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Sunday, June 13, 2021

Arab Students in India Are Stranded by the Country’s New Covid-19 Crisis

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There are no recent reliable statistics of the number of Arab students in India, but some students say there are more than 10,000 of them. Most of them are in various stages of obtaining master’s and doctoral degrees, according to government scholarship programs. In 2019, there were 8,000 students from Arab countries, including 1,900 from Sudan and 1,500 from Yemen, according to an Indian newspaper. The Iraqi embassy in India says there are about 3,000 Iraqi students, most of them studying at their own expense.

Since the pandemic began, India has recorded more than 22 million cases of Covid-19, along with daily infection rates that hit more than 400,000 cases in early May, and more than 250,000 people have died of the coronavirus. Health experts believe that the actual numbers are much higher than the official figures.

University Decisions Criticized

Anwar, the Sudanese student, blames university regulations as a factor contributing to this surge in infections. “The system stipulates that a student infected with coronavirus is considered absent from the exam and must repeat it next year,” he said. “This has driven many ill students to hide their infection and thus increase the spread of the epidemic on campuses.”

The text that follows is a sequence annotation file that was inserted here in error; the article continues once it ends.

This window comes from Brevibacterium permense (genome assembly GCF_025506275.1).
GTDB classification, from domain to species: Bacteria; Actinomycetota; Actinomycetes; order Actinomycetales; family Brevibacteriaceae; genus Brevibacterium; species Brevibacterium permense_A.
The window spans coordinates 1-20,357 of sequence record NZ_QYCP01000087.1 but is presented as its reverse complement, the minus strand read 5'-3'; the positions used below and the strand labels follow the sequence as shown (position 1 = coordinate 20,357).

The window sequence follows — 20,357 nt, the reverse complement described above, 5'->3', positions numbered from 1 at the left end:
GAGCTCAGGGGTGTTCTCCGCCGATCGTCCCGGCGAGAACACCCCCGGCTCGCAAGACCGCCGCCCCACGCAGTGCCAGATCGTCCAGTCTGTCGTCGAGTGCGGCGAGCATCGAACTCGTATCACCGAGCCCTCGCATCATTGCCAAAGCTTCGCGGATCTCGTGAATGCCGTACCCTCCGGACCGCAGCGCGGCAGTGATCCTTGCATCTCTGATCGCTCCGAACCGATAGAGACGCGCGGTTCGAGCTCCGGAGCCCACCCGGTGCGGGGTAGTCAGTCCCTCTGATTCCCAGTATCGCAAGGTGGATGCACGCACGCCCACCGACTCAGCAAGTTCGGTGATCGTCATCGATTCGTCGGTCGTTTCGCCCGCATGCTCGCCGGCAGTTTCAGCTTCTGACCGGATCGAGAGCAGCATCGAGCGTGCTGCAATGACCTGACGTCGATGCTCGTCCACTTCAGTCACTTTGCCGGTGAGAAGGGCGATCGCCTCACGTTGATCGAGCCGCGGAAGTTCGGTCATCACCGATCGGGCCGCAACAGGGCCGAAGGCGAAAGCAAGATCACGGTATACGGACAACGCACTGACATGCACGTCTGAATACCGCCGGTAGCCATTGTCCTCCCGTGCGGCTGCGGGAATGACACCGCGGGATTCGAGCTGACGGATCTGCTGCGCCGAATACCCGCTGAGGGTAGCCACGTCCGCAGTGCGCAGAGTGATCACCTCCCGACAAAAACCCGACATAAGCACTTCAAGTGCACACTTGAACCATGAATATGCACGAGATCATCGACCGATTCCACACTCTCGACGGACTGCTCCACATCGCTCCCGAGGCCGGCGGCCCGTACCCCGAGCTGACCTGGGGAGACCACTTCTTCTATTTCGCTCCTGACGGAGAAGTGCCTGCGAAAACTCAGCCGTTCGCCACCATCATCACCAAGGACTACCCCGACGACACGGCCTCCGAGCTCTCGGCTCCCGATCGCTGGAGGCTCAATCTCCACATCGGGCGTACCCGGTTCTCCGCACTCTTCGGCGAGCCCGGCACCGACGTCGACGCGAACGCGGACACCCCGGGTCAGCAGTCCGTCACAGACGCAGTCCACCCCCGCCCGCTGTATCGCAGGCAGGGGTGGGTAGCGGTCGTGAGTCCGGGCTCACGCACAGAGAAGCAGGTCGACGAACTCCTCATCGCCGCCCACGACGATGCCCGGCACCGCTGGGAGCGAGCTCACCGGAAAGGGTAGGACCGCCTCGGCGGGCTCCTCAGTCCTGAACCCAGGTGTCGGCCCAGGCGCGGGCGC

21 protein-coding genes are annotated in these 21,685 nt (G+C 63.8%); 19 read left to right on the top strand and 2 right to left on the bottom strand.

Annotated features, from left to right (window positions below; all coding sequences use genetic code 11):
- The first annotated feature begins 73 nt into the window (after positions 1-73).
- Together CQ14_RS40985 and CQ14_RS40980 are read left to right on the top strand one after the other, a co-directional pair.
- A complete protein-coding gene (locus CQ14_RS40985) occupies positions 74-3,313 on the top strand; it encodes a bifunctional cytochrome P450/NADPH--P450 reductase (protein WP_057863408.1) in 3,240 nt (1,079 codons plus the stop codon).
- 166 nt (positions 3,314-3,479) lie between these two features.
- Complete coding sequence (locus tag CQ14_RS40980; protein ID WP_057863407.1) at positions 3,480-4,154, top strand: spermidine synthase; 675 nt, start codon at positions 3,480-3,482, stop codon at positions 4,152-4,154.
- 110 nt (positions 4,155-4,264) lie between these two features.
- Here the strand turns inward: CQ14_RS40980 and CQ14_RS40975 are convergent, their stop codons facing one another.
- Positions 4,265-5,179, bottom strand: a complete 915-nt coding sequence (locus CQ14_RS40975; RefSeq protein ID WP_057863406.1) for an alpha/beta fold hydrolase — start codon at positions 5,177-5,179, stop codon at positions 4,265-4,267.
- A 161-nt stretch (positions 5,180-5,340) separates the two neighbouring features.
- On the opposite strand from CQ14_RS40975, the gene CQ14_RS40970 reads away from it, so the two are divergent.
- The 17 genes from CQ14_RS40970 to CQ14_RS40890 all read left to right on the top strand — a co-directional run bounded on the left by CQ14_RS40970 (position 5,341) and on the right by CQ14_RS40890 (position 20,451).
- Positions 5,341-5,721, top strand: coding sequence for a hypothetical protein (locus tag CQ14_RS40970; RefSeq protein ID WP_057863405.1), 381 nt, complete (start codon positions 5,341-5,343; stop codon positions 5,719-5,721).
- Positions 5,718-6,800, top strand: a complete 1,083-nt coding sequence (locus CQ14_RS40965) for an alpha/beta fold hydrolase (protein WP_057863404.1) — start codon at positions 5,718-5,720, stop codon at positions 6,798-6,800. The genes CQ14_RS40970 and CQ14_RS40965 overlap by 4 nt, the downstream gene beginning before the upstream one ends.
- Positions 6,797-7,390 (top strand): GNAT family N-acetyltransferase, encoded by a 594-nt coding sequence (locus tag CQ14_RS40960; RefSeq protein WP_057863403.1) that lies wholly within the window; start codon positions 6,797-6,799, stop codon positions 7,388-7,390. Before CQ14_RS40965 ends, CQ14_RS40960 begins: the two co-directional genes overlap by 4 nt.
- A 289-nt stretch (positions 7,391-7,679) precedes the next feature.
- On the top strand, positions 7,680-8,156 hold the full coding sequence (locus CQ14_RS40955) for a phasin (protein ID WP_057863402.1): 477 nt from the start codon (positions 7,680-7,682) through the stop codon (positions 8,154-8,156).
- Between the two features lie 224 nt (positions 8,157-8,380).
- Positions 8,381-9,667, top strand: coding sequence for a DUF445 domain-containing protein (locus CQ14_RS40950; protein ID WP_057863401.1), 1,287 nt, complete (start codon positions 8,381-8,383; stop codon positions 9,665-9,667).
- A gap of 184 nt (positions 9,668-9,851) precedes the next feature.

While some universities have approved e-learning, many of them still require students to attend practical lessons, especially in scientific disciplines.

“So far, many students have been infected and some have died in this wave,” said Ali Salem, an Iraqi medical biochemistry Ph.D. student at Shivaji University, in Kolhapur, a city in western India. “We are committed to quarantine measures inside the university housing, but the Indian people who work are not committed to the procedures, leaving us in a state of panic, besides the fact that the city is under complete lockdown.”

Students complain about their universities’ poor communication with them, and their governments’ neglect of their demands for support and evacuation.

“We launched a campaign to demand that the Sudanese government quickly evacuate students stranded in India, as most countries did,” said Anwar. He noted that travel was previously made via the United Arab Emirates, but the Emirates suspended flights from India.

“We ask our government to provide direct flights even if we bear the cost,” he added, “but we have not received a response yet.”



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